• Early in the process of preparations for the 29th Session, the Secretariat should remind Working Groups to interact with each other to ensure that issues of mutual concern are considered in all relevant meetings. The SCN Secretariat should also expedite the exchange of information amongst SCN members on meetings and strategy development on issues that might impact on breastfeeding.

E.6 Nutrition in Emergencies Chair: Anna Taylor, SCF UK; Vice Chair: Sultana Khanum, WHO. Rapporteurs: Frances Mason AAF, UK; Annalies Borrel, USA

28.  Adult malnutrition was first discussed by this Working Group in April 1999 and taken up last year in more depth. Subsequently, a supplement of the Refugee Nutrition Information System report was published summarizing knowledge on the assessment of adult and adolescent malnutrition in emergencies. This led to a one-day special meeting on adult malnutrition held during the SCN 28th Session, the aim of which was to reach a common understanding of the recommendations on the assessment of malnutrition in adults and to identify practical steps to improve practice. Interim recommendations for operational agencies cover the following issues:

  • when to consider assessment of adult malnutrition
  • pre-requisites for surveying adults and the importance of a contextual analysis prior to carrying out an adult anthropometric survey
  • adapting standard survey methods to the needs of the adult populations
  • use of the Cormic-adjusted BMI and MUAC and data collection on functional outcomes
  • the use of cut off points
  • admission and discharge criteria for selective feeding programmes for adults
  • research needs

29.  The Working Group also reported back to the SCN on priority issues identified last year. A document entitled Infant and young child feeding in emergencies has been prepared, filling a need for practical guidance that can be used by both policy-makers and relief staff. The publication has been supported so far by 12 NGOs and two UN agencies; additional support is sought. Training modules for infant feeding in emergencies have also been prepared. The purpose of these modules is to prepare emergency relief staff to support appropriate infant feeding and to describe the process of applying operational guidance. Again, this work is the result of collaboration amongst a number of NGOs and several UN agencies. The Working Group had expressed serious concerns last year about the WHO’s pricing policy regarding a manual entitled Management of severe malnutrition. The manual is now available for downloading from the WHO website. The need to prioritize gaps in knowledge, skills and practice in emergency nutrition across agencies has led to the design of a tool (a matrix) to be applied by each agency involved in relief work. This process will help to identify areas in which new work needs to be initiated.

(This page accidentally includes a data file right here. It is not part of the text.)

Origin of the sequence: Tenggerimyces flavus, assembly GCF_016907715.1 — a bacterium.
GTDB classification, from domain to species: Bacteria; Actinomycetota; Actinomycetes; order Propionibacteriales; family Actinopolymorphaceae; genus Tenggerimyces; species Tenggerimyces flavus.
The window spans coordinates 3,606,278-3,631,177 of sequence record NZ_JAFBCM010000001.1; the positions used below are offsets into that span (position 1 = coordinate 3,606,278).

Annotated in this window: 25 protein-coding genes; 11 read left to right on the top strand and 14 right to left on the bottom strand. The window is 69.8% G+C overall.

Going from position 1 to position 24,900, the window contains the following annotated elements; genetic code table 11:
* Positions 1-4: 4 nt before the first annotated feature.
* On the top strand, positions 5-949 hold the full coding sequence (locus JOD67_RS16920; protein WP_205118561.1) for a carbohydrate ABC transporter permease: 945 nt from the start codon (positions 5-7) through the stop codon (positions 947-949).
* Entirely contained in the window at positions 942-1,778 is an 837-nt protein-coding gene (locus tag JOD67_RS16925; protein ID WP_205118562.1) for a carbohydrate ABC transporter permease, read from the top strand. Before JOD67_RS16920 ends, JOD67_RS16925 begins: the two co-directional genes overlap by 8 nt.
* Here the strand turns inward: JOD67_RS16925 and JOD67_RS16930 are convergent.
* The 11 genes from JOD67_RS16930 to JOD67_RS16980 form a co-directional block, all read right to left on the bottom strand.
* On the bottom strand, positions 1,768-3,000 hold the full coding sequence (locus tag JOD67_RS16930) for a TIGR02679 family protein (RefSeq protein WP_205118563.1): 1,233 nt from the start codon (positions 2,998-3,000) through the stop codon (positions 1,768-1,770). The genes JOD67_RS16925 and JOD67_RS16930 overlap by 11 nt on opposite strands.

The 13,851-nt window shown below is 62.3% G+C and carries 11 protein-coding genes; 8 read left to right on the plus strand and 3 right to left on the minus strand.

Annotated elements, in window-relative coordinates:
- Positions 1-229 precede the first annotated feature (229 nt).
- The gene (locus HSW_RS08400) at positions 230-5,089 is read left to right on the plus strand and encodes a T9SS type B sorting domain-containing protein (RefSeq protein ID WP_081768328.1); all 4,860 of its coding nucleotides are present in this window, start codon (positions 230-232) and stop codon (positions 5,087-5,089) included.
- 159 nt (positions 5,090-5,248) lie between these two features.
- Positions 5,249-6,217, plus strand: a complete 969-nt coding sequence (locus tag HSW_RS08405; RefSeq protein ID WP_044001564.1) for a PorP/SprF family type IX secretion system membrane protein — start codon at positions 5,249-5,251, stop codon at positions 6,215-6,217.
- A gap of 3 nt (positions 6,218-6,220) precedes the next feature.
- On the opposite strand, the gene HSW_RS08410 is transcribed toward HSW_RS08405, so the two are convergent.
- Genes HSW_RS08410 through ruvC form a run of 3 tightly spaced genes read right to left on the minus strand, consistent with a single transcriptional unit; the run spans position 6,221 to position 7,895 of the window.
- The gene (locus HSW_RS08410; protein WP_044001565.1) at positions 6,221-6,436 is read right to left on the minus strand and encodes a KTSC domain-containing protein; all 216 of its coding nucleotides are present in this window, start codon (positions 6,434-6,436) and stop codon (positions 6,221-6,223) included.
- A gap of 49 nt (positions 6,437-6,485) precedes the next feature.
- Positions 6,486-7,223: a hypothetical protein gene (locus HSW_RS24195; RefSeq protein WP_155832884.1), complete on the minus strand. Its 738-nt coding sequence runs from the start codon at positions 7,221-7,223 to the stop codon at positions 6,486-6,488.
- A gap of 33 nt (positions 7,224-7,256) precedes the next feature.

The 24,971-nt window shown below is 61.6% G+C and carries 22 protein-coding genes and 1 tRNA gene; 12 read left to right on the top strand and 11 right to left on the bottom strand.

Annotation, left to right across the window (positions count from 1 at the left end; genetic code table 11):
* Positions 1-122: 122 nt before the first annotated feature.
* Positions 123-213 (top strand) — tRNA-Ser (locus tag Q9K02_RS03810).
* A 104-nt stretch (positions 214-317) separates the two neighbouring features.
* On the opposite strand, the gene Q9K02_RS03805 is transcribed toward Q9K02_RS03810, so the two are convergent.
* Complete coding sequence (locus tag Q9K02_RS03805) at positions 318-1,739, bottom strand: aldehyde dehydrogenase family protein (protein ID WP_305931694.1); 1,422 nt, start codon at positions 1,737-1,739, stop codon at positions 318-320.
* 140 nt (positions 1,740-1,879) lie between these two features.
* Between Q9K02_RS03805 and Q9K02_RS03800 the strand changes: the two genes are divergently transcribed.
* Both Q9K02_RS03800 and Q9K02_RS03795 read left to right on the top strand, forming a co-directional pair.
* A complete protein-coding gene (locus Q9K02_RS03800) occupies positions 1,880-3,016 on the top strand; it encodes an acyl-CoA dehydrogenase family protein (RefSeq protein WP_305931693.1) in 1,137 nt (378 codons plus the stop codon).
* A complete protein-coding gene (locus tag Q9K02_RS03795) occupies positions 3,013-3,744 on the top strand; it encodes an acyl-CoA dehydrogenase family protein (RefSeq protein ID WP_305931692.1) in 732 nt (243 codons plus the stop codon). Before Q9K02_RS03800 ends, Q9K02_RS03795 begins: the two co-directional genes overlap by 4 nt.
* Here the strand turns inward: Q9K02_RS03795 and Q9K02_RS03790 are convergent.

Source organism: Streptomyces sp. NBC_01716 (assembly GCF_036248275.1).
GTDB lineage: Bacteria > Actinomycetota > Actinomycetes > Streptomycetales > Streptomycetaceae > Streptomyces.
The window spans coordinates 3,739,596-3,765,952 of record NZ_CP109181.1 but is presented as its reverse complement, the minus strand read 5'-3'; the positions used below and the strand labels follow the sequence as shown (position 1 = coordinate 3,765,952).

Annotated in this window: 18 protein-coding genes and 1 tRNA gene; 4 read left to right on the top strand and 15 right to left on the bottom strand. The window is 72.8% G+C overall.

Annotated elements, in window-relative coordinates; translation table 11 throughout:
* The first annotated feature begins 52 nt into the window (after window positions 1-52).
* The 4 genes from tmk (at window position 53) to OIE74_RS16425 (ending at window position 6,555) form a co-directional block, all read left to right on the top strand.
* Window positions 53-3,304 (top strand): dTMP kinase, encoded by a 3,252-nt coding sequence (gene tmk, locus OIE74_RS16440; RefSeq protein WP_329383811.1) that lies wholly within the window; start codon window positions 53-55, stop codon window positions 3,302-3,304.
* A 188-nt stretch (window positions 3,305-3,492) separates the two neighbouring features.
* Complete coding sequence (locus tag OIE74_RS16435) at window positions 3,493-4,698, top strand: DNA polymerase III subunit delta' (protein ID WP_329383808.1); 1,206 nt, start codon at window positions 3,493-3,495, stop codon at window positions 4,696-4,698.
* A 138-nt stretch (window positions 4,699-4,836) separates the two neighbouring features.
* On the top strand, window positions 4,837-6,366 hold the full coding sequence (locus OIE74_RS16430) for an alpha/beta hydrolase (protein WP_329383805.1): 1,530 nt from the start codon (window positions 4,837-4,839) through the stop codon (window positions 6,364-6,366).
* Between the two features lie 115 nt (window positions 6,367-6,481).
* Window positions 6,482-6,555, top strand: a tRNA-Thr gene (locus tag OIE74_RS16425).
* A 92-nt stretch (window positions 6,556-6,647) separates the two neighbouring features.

30.  The Working Group will take on this new work in the coming year:

  • Following a proposal to implement therapeutic feeding through a community based programme, interested individuals should contact the Working Group to collaborate in this initiative.
  • A task force has been created to spearhead a proposal to prepare a technical review of the scientific basis and origins of current field practice, entitled The meaning and measurement of acute malnutrition in emergencies. The proposal will be reviewed for breadth, scope and content by the Working Group. The Working Group requested that potential authors contact the chair.